Spokesperson of the lawyers of the 2nd Respondent in the ongoing election petition hearing Kojo Oppong Nkrumah has said that the petitioner is seeking to reopen his case in order to adduce fresh evidence.
For this reason, he said, lawyers of the 2nd respondent have told the court to apply the rule of adducing fresh evidence in this instance.
Speaking to journalists after court proceedings on Monday February 15, Mr Oppong Nkrumah said “When you come that you want to reopen your case, why are you reopening your case? You want to reopen your case because there may have something that was unavailable to you which you are now making available to the court.
“That is why we are asking the court to apply the rule of adducing fresh evidence in this instance. If not, then we are saying that you want to lead further evidence on something that you had an opportunity and you have led evidence on already and you are probably thinking you didn’t do good enough of a job and that is why you want it reopened.”
During proceedings on Monday, Lead Counsel for the petitioner in the ongoing Presidential election petition hearing, Tsatsu Tsikata told the Supreme Court that there is sufficient basis to grant the request to subpoena the chairperson of the 1st Respondent, Jean Adukwei Mensa to testify in the case.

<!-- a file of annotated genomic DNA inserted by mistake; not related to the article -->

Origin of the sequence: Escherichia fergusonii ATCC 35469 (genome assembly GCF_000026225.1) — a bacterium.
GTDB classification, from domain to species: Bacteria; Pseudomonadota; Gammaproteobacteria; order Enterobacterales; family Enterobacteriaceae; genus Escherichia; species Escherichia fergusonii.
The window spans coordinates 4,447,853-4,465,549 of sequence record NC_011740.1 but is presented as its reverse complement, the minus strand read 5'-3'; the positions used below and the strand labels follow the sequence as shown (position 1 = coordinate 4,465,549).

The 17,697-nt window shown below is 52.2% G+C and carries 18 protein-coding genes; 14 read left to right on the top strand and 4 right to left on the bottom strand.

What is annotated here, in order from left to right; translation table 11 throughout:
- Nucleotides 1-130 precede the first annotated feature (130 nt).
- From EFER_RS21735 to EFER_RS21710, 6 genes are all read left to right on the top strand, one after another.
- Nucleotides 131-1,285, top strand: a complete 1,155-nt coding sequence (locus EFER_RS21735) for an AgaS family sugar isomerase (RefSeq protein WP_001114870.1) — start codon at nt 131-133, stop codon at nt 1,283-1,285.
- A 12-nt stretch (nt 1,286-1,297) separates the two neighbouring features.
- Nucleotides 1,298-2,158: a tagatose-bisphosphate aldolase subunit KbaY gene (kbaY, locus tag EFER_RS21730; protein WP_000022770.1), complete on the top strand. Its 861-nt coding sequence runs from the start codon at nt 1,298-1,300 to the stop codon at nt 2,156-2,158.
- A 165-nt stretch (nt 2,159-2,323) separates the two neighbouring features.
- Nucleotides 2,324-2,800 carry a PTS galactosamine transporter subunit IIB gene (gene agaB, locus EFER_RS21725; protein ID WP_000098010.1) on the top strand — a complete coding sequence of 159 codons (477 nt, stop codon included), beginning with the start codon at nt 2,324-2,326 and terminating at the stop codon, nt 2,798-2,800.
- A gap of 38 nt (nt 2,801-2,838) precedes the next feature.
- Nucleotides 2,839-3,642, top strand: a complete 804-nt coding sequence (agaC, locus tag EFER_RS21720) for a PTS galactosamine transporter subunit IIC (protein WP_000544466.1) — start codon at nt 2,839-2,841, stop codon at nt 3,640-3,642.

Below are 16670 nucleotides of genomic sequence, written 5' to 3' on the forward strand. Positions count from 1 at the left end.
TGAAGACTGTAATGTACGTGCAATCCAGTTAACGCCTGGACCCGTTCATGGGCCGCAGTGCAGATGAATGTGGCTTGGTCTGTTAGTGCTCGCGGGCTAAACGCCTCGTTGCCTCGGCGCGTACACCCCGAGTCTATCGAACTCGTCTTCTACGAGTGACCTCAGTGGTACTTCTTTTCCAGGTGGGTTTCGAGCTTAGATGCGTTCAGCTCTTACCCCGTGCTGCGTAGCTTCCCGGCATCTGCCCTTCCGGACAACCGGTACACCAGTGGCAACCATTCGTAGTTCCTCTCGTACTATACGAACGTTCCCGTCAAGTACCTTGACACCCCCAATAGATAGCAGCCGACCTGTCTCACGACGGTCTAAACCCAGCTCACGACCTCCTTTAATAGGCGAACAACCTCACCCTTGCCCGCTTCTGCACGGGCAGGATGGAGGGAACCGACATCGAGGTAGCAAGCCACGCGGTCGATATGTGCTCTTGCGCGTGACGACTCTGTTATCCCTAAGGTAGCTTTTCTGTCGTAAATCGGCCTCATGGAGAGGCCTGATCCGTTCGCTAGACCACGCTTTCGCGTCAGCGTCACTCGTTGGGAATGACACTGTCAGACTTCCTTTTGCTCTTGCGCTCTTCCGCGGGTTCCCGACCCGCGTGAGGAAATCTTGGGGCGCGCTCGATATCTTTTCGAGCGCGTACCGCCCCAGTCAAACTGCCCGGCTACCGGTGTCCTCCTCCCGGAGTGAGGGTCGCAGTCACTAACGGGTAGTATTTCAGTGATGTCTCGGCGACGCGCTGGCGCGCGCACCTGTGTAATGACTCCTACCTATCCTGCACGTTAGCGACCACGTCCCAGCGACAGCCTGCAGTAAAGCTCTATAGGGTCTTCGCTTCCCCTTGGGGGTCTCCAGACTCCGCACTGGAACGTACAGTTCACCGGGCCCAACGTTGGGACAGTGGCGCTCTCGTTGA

Mr Tsikata had argued in court on Monday February 15 that, the affidavit of the 1st Respondent indicated that she was going to testify, a proposition that resulted in the earlier decision of the petitioner to close his case for that to happen.
“We had the expectation that the chairperson of the 1st Respondent will testify” hence the closure of the case.
“The Chairperson of the 1st Respondent has in affidavit made clear that the petitioner will in no way be prejudiced because the questions that the petitioner sought to have in interrogatories those will be subject matter in cross examination,” Mr Tsikata told the court.
He added “There is a sufficient basis from the circumstances that arose on 9th of February when we close our case and when there was expectation that the choir of the 1st respondent will actually come and testify.”
Counsel for the 1st Respondent, Mr. Justin Amenuvor for his part told the Supreme Court on Monday, February 15, that the petitioner’s application to reopen his case is an abuse of the court processes.
Mr Amenuvor told the court that an extensive research he conducted so far on reopening of cases, points that since the common-law emerged in Ghana as far back as 1876 no such attempt has ever been made.
This is “an abuse of the court processes,” he said.